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A Melodramatic Look at Melodramatic Comedies

This is a Guest Post from Alina Deveraux, famed author (or so she tells us).

See the bottom of the post for a free printable PDF melodrama activity including two monologues and a scene from the play.

So you’re looking into doing a melodramatic comedy, but you’re afraid. No doubt you’re afraid of venturing into a new genre that’s only been around since the 1770s. Perhaps you’re also afraid of performing a form of theatre that is actually quite challenging to do correctly. I understand your fears, as I consider myself to be the leading player in my own melodramatic comedy. Because I am.

Let me introduce myself. My name is Alina Deveraux, famed author of The Secret Life of a Secret Whose Sharing Shall Remain Secret: A Love Story and the forthcoming She Writes With Quill: A Moment by Moment Recollection of the Life of Alina Deveraux Up Until Now. I must also add that I’m also a character in playwright Steven Stack’s one-act melodramatic comedy mystery She Wrote, Died, and Then Wrote Some More, which is based on the events that unfolded on the night of my book’s unveiling.

Steven asked me to write a few words on why directors should pick a melodramatic comedy for their next performance rather than any other type, and as a writor myself, I was of course more than happy to oblige. Let’s be frank: he wants you to do his play, my story, which of course I do as well – it is the story of my life’s work, after all, and has been called “The Our Town and Hamlet of melodramatic comedies” by . . . no one . . . aloud.

But I digress. I am here is to convince you that the next play that you perform in your school theatre, community theatre, college theatre, professional theatre, outdoor theatre, dinner theatre, or living room should be a melodramatic comedy. So without further ado, I shall now convince you.

First and foremost, melodramatic comedies are simply fun to do. They take a normal, everyday situation and throw in absurd twists – fake murders, bizarre disorders, ridiculous betrayals, ludicrous love stories, the list goes on and on – all of which conspire to render the normal abnormal in a fun and relatable way.

With realism, this wouldn’t be feasible. What enables such outlandish constructs to fully transport the audience, whether into my life or into the world of the play, is that within the parameters of the melodramatic world, such eccentricities are normal and expected. Thus, the characters are never shocked when something ridiculous takes place – while the audience, not inhabiting the same world we characters do, will not expect it and will thoroughly enjoy the absurdity of it. Your audiences will rave that what they enjoy most about a riveting evening of melodrama is how over the top everything is!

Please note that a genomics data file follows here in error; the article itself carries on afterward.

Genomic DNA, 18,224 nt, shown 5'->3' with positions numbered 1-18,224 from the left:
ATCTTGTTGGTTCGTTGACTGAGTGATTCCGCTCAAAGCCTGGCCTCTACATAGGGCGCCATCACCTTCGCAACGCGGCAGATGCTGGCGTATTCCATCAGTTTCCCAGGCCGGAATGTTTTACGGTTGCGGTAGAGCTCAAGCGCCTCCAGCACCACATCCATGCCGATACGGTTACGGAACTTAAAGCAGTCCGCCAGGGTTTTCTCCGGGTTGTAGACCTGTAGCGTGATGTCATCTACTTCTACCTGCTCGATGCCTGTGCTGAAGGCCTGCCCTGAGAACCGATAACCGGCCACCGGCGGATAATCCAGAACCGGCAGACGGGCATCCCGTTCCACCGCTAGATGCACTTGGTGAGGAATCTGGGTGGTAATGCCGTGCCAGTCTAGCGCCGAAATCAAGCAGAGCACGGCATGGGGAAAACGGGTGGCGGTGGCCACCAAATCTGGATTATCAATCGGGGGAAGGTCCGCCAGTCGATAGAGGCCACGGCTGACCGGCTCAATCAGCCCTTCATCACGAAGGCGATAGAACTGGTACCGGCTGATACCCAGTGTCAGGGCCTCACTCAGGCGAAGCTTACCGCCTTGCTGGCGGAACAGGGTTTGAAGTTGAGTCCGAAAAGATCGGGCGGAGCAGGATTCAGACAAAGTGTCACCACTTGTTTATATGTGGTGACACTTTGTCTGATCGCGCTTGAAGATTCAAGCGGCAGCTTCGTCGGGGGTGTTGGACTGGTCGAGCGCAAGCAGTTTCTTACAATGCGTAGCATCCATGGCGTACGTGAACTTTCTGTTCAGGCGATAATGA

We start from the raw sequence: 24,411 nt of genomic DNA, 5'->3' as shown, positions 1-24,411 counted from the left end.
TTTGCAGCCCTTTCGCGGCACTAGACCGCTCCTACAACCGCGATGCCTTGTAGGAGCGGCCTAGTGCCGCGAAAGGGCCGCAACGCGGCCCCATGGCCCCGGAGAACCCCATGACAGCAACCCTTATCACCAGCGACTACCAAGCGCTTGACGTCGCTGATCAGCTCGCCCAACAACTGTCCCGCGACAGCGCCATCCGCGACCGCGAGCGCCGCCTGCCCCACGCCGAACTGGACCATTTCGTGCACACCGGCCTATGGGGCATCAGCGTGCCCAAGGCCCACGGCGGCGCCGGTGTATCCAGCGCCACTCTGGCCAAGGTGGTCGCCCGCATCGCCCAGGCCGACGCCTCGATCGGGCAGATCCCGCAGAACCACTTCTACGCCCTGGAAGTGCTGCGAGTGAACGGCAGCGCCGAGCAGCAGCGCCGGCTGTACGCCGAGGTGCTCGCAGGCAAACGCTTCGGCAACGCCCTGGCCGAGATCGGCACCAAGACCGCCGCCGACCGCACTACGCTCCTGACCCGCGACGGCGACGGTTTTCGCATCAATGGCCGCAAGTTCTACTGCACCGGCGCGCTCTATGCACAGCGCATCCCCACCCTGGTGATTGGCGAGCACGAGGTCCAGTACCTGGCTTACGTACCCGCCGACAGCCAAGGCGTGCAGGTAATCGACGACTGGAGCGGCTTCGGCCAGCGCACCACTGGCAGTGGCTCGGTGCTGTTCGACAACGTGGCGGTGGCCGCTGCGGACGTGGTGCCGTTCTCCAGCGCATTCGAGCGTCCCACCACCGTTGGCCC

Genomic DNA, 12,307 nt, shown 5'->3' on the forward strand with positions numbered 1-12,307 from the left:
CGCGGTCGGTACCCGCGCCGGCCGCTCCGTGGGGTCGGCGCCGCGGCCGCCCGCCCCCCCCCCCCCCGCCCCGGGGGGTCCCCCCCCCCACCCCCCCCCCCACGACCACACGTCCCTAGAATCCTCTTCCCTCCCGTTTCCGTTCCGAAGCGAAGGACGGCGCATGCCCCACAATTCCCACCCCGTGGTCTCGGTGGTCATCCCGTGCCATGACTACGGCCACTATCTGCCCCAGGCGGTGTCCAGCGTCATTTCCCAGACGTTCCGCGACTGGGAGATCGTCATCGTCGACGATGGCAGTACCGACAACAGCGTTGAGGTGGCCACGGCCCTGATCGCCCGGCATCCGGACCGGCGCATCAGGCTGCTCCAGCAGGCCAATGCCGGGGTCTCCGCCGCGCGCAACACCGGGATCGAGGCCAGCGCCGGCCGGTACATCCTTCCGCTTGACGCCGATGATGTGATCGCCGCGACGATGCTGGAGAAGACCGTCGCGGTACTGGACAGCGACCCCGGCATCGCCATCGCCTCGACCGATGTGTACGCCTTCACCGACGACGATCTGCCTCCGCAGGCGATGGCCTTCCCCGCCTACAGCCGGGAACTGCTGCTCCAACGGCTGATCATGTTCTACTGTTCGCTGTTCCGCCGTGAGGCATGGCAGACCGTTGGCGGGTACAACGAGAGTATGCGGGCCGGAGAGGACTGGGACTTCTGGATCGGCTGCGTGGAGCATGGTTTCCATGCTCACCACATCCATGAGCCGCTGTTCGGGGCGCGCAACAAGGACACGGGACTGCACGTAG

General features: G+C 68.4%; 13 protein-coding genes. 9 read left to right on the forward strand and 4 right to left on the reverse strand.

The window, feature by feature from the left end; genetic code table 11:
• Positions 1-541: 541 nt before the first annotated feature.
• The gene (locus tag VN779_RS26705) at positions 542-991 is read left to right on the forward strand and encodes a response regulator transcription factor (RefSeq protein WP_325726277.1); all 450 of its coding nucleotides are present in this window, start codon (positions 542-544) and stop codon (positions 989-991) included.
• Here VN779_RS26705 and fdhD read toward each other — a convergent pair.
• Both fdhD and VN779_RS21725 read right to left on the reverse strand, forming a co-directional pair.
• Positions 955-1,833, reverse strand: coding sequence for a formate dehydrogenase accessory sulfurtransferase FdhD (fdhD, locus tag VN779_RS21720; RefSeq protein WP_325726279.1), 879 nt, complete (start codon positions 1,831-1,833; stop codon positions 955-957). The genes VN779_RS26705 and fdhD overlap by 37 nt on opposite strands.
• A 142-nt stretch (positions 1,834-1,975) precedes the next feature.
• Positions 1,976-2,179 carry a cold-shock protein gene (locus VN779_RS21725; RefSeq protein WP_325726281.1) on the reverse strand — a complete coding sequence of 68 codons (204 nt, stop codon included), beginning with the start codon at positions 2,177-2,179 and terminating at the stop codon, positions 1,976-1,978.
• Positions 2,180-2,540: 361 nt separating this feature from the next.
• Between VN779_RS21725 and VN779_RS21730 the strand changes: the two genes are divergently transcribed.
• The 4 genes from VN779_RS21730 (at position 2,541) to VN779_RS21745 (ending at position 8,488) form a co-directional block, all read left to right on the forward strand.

Melodramatic comedies will also bring happiness and lifelong fulfillment to your actors. Characters in these types of plays tend to be exaggerated, full of extreme emotions and forced to be very active. For example, they may be asked to destroy a pillow because they have a rare fainting-when-frightened disorder that causes them to attack the first thing they see when waking up from a fainting spell because they believe that the thing that woke them up is said pillow. Hypothetically speaking.

Actors are excited to create roles that verge on the farcical, and as a director, you will also be able to teach them the importance of not being “in on the joke.” When students act in a comedy, they tend to forget that the characters they’re playing are not aware of how funny they and their situation are. To the characters, the situation is quite serious, as with the situation where no one wanted to publish my 1701-page masterpiece written only with quill.

But the number one reason to do a melodramatic comedy is because it’s the right thing to do. For yourself, your actors, and your audience. For the world, really. I can imagine what your non-character lives are like – full of the expected, the routine, and the mundane – while my life, and the lives of all melodramatic characters, are swimming in exciting, controlled chaos. So when you do a melodramatic comedy, you give all those involved – actors, set designers, audience – a certain freedom from reality. An escape, if you will. A festively fun, exhilarating, absurd escape.

So there you have it: that’s why you should choose to perform a melodramatic comedy the next time you’re looking for a play. And yes, I would be delighted to step upon your stage with my quill and nine of my eccentric and esteemed character-mates. It will make for a delightful evening, I assure you.

Click here to get a copy of Don’t Be In On the Melodramatic Joke, a guide to performing melodrama. Includes two monologues and a scene from the play.

Products referenced in this post: She Wrote, Died, Then Wrote Some More

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